Sure, you can’t judge just from the suffix (and from what I hear from the Steingold sisters, “Two Cities” is very “Les Miz”-like, which frankly works just fine for me), but still, I think we’re almost in a post-post ironic stage with the whole “The Musical” thing. “Springtime for Hitler” signaled the first wave decades ago. Now, with both “Batman: The Musical” and “Spiderman: The Musical” having been talked about, it seems that “Apocalypse Now: The Musical” or “Post-Nasal Drip: The Musical” wouldn’t even raise an eyebrow. Will we ever get back to the day when a musical can just have a name – like “Spring Awakening” for instance – and not be weighted down by the suffix?

And speaking of all that, it’s not just the theater that’s into the whole recycling thing. Here’s a review of the new opera, “The Fly,” which is currently playing out in L.A. What I wanted to know is how did they avoid a headline like “Fly generated a buzz”?

Tuesday, September 09, 2008

Two Part Harmony, Part One

So that didn’t take long: my review of “Side Show” is in today’s Style (thanks Mr. Editor Man!) I'll ramble a bit more about the show below, though I may not have time right now to lay out every little thing I could say about this show. So this’ll probably only be the first installment. Just giving you fair warning...

To reiterate what I said in my review: Angie and Robyn are knock-outs and I loved them in this show. I had heard “I Will Never Leave You” before but I didn’t really, you know, hear it until Angie and Robyn belted it out. And as simple and – let’s face it, trite – as the lyrics are to “Who Will Love Me As I Am?” I was seriously choked up at the end of the second act (oops -- I meant, first act. Sorry.).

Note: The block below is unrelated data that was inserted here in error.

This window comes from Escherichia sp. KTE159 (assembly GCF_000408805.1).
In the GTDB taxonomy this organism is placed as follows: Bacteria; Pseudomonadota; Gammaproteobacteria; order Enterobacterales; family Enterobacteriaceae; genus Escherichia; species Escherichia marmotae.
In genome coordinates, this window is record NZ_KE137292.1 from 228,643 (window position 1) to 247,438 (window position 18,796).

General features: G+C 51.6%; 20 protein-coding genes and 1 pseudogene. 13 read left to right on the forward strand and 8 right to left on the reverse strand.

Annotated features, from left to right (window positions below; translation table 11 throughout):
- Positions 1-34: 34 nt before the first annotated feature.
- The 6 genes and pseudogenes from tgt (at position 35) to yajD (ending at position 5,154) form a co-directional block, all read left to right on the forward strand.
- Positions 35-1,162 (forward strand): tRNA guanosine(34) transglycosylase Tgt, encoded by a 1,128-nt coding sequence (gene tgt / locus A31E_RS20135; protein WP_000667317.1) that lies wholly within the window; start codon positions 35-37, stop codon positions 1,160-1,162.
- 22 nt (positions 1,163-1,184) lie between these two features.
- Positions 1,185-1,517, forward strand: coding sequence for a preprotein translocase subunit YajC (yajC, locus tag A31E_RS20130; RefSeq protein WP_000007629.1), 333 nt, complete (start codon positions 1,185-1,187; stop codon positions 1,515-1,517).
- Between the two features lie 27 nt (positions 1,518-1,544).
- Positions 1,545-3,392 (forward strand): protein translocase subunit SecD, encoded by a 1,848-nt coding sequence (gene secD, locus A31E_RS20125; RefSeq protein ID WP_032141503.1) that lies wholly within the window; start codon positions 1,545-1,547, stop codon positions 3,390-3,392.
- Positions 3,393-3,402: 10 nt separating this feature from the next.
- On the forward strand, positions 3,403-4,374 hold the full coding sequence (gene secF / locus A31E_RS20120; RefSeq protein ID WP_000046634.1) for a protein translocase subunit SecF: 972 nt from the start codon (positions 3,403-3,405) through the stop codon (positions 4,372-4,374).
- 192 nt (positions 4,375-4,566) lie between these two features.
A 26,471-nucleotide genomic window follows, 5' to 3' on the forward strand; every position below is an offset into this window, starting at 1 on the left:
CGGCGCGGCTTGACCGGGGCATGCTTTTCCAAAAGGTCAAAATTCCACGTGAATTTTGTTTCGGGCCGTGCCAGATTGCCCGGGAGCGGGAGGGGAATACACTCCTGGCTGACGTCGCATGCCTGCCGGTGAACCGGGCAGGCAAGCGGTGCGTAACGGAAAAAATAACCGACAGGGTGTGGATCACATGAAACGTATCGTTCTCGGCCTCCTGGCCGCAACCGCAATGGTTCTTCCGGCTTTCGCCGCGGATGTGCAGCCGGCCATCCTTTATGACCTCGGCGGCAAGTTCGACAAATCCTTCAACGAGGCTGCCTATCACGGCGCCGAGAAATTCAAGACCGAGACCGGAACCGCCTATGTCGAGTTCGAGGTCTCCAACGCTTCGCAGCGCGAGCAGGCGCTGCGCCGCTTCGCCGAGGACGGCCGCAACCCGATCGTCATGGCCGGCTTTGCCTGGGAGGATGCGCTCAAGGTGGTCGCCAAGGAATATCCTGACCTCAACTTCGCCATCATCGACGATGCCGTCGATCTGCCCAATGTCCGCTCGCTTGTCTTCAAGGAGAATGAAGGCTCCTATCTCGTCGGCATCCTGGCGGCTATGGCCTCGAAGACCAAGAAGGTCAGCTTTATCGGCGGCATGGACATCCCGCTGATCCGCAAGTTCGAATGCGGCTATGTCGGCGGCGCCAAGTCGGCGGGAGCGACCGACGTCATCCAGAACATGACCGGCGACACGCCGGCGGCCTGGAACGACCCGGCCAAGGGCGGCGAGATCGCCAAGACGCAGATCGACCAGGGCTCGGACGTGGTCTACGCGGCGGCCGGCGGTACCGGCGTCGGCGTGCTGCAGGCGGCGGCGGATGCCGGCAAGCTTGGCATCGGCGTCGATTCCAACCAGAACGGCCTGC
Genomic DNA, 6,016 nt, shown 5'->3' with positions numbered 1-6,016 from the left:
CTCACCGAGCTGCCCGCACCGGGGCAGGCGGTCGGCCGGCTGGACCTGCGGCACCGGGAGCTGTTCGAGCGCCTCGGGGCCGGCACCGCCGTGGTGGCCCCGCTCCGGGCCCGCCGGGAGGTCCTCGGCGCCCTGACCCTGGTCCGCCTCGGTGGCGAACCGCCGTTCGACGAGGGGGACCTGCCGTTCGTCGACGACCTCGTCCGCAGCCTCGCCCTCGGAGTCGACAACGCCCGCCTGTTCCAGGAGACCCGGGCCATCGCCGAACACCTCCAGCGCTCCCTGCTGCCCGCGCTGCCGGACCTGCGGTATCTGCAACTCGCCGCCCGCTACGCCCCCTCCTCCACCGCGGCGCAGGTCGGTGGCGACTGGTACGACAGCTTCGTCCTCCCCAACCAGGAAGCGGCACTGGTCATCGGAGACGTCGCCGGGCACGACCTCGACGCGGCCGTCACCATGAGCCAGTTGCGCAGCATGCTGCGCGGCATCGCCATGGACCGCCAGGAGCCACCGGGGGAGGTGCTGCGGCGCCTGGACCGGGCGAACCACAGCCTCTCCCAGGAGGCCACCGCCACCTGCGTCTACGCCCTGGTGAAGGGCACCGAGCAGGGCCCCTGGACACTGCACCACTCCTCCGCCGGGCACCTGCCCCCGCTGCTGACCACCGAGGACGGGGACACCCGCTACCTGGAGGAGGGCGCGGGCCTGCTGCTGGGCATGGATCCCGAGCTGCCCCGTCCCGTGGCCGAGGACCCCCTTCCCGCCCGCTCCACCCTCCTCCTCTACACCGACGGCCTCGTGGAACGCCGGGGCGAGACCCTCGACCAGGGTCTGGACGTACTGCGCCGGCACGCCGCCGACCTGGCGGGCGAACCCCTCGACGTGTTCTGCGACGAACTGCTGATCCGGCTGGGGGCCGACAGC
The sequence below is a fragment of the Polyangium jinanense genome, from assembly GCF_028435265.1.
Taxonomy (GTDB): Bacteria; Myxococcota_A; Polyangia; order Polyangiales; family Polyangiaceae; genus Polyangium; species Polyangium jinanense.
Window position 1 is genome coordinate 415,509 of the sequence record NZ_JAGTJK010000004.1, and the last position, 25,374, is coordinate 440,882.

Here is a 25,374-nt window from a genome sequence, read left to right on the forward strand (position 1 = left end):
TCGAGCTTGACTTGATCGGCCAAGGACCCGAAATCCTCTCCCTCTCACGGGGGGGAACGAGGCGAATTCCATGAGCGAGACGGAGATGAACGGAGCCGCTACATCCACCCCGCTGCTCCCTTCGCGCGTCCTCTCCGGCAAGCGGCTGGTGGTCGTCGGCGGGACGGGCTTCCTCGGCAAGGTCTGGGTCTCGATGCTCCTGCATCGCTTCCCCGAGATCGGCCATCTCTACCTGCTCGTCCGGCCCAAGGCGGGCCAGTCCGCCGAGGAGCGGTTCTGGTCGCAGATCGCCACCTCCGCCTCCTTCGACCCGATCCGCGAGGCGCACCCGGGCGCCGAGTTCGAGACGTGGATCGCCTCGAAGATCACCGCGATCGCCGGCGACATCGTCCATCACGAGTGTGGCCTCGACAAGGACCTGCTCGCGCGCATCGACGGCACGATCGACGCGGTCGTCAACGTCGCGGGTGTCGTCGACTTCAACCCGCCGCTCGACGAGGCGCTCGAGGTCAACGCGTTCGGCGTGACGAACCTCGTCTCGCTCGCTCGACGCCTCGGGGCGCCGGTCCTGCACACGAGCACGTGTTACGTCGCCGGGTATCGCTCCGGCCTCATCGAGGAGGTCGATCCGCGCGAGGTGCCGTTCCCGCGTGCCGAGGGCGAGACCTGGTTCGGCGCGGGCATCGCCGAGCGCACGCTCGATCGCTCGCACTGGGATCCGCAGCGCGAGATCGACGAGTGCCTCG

And this points to my essential conflict with the show: the clichés that it is filled with alternately make up its best and worst parts. These two big power ballads are awesome, but even their titles indicate how they resemble about a half-dozen other songs in the Broadway songbook. Add in “Overnight Sensation” and it’s a perfect trifecta of a musical’s typical song types: “pining for a lover who understands me” ballad, “on the way to success” ditty, “assertion of never-ending bond or friendship” climax. There’s an irony in this to me since the Mill’s premier last season (U-town) skewered these kinds of musical clichés.